A number of these marches are still in use today, although most of the regiments have since been amalgamated. This could mean that two or more existing marches were combined, a new march may have been specially written or perhaps a tune previously used by both regiments was adopted.
After the Second World War, a number of the smaller Corps acquired their own marches, most of which were arranged by Major George Stunell, Bandmaster of the 1st Bn. Suffolk Regiment, School Bandmaster at Kneller Hall and Director of Music at the Royal Military Academy, Sandhurst.
The Kneller Hall School March was written by Lieutenant-Colonel Meredith Roberts in 1950 when he was the Director of Music of the School. It is based on two tunes, Blow Away the Morning Dew (said to have been chosen because of the dew on the grass during early morning practice; it is also familiar as having been used by Vaughan Williams in his Folk Song Suite) and Near London Town (because it is). Prior to this, Rule, Britannia! had been used to end concerts and as the school’s march-past.
The Corps of Army Music March, Minstrel Boy, was adopted in 2001 following a competition open to all members of the Corps. The winning entry was written by Major Denis Burton and combines the well-known drinking song, Come Landlord Fill the Flowing Bowl, and the Minstrel Boy, an ancient Irish air called The Moreen, with words written by Thomas Moore (1779-1852).
The Royal Navy march past to "Hearts of Oak" and the Royal Marines to "A Life on the Ocean Wave" although within the senior service a number of units such as the Fleet Air Arm and Submarine Service have their own marches, as do the Royal Marines Commandos.
The Royal Air Force March Past was composed by their first organising Director of Music, Sir Walford Davis and, again, units within the service have their own marches in addition.
Amongst the most prolific British march composers are:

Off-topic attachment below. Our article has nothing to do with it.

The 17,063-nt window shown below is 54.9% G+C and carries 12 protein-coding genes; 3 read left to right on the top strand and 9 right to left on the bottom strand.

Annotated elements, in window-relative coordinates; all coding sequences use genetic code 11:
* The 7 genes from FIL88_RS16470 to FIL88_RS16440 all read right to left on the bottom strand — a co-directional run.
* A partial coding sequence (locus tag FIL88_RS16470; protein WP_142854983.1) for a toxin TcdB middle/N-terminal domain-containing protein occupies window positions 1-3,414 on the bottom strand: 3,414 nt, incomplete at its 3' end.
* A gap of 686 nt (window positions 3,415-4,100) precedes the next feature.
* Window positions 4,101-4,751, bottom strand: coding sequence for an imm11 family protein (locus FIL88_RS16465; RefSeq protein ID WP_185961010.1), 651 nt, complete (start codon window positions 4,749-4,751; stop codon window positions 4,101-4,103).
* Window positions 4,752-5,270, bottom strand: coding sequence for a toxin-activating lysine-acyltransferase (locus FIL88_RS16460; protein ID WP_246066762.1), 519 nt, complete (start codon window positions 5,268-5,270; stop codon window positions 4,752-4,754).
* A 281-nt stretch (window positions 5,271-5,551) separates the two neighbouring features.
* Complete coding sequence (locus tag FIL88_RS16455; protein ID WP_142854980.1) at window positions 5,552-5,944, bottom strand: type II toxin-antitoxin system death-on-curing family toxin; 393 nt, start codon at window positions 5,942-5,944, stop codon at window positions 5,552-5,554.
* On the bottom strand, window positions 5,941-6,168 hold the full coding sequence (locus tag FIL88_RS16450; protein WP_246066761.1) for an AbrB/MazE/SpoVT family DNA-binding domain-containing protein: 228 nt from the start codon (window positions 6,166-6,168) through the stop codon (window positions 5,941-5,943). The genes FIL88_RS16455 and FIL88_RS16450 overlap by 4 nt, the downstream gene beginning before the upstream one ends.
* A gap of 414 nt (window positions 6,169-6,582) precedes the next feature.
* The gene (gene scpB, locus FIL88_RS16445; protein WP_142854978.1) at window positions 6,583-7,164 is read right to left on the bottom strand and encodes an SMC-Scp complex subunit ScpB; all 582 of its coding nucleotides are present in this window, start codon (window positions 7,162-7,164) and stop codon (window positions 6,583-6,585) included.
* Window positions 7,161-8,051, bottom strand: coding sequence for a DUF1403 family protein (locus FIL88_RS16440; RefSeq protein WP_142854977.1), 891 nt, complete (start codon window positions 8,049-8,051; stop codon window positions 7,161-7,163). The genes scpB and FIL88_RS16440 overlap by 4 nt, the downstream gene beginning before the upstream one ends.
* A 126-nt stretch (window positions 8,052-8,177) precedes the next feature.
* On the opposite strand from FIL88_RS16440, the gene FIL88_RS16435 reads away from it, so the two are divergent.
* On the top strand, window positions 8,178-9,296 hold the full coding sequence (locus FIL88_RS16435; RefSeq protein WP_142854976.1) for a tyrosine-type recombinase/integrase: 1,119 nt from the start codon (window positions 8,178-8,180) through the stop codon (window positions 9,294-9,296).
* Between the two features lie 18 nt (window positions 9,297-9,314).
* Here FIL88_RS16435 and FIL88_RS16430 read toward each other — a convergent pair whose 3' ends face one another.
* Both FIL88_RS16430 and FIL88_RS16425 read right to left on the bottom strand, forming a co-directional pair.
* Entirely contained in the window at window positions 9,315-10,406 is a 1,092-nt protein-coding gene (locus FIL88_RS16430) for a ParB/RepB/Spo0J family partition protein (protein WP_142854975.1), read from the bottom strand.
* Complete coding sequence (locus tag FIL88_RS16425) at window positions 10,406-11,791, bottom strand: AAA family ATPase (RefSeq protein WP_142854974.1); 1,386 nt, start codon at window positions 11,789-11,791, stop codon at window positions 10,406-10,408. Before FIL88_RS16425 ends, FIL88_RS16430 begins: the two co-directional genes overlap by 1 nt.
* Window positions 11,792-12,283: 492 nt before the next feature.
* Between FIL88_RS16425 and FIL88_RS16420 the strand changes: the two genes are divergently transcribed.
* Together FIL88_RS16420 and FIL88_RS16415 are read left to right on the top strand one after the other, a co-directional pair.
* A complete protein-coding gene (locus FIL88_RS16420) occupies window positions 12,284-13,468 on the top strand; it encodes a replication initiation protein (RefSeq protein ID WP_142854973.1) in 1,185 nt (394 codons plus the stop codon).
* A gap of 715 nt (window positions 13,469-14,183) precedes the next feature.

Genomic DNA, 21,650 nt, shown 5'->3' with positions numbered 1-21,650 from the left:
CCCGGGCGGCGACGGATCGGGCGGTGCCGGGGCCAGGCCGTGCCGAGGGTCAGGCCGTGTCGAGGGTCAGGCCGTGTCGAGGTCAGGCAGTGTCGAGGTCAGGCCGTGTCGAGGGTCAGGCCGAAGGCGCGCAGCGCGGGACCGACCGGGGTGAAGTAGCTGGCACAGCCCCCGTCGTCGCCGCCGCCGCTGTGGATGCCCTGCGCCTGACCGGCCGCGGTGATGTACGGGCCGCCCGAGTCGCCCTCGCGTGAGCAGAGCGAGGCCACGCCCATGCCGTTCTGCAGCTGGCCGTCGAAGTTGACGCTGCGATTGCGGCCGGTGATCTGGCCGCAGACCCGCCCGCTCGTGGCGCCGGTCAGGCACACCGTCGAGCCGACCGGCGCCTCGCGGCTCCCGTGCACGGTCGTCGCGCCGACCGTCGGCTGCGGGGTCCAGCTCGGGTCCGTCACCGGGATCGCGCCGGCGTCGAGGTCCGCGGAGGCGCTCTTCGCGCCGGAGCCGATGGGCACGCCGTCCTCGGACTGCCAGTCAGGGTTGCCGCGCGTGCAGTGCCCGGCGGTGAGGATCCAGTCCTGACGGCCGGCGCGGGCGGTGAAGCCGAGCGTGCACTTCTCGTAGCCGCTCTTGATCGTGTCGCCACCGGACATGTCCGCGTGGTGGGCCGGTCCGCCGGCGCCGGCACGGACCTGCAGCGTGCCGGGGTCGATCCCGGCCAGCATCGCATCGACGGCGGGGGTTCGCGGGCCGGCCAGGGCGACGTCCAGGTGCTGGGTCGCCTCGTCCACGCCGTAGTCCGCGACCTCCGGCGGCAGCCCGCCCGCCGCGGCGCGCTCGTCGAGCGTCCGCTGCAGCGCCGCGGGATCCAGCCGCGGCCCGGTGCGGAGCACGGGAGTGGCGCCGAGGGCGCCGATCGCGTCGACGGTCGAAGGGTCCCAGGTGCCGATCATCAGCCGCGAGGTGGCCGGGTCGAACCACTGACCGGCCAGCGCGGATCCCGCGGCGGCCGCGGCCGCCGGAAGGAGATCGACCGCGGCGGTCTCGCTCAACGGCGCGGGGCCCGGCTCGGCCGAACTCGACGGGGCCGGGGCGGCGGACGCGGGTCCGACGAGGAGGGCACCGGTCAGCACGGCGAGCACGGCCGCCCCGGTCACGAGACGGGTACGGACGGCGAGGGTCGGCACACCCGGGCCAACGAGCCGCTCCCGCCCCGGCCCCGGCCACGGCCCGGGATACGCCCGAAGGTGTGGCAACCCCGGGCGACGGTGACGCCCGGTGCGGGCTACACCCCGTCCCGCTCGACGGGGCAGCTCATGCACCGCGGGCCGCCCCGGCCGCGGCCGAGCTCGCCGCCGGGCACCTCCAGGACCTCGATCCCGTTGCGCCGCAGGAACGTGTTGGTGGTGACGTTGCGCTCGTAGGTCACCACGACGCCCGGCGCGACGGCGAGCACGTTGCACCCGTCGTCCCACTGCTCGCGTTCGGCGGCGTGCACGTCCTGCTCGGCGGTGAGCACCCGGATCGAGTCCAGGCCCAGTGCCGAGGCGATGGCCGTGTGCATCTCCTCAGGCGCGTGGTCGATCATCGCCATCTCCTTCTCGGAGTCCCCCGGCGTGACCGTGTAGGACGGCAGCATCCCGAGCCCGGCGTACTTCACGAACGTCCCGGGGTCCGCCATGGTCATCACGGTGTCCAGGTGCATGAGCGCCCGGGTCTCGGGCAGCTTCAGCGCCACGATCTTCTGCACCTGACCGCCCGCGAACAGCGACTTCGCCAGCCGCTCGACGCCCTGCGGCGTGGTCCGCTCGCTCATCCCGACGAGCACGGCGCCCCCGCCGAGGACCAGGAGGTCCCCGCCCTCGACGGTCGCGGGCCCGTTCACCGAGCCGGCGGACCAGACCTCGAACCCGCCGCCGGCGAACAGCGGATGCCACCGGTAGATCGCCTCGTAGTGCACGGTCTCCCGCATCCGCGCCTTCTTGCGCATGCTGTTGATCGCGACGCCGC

Kenneth J. Alford (1880-1945) – the pen name of Major Frederick Joseph Ricketts, one time Bandmaster of 2nd Bn. The Argyll and Sutherland Highlanders (Princess Louise’s) and Director of Music of the Royal Marines Plymouth Division. His marches include Colonel Bogey, The Standard of St. George and The Great Little Army.
Thomas Bidgood (1858-1925) – Bandmaster of the 4th Volunteer Bn. The Essex Regiment and also directed the Beckton Gas, Light and Coke Company band. Marches include: Sons of the Brave, British Legion and Heroes of the Flag.
Captain Denis Plater (1895-1952) – Bandmaster of 1st Bn. The Oxfordshire and Buckinghamshire Light Infantry and the Royal Tank Regiment, Director of Music to the Corps of Royal Electrical and Mechanical Engineers. Marches include: Light Infantry, Fear Naught and The March of the King’s Men.
Leo Stanley (1884-1967) – the pen name of Randolph Robjent Ricketts, brother of Kenneth Alford. He was bandmaster of 2nd Bn. The Essex Regiment and on retirement from the army became the civilian bandmaster of the Royal Corps of Signals. Marches include The Contemptibles, Alamein and The Pompadours.
Arnold Steck – pen name of Major Leslie Statham (1905-1974). He served as Bandmaster of 2nd Bn. The Manchester Regiment, and Director of Music of The Royal Military Academy, Sandhurst, and the Welsh Guards. Marches include Birdcage Walk, Drum Majorette and Royal Review.
Major Alf Young (1900-1975) – Bandmaster of 2nd Bn. The Duke of Cornwall’s Light Infantry and the Royal Army Service Corps and Director of Music of the Corps of Royal Engineers, latterly becoming Professor of Instrumentation at Kneller Hall. Many of his marches were composed under the pen name Earl Brigham – they include: Colchester Castle, Boot and Saddles and Royal Standard.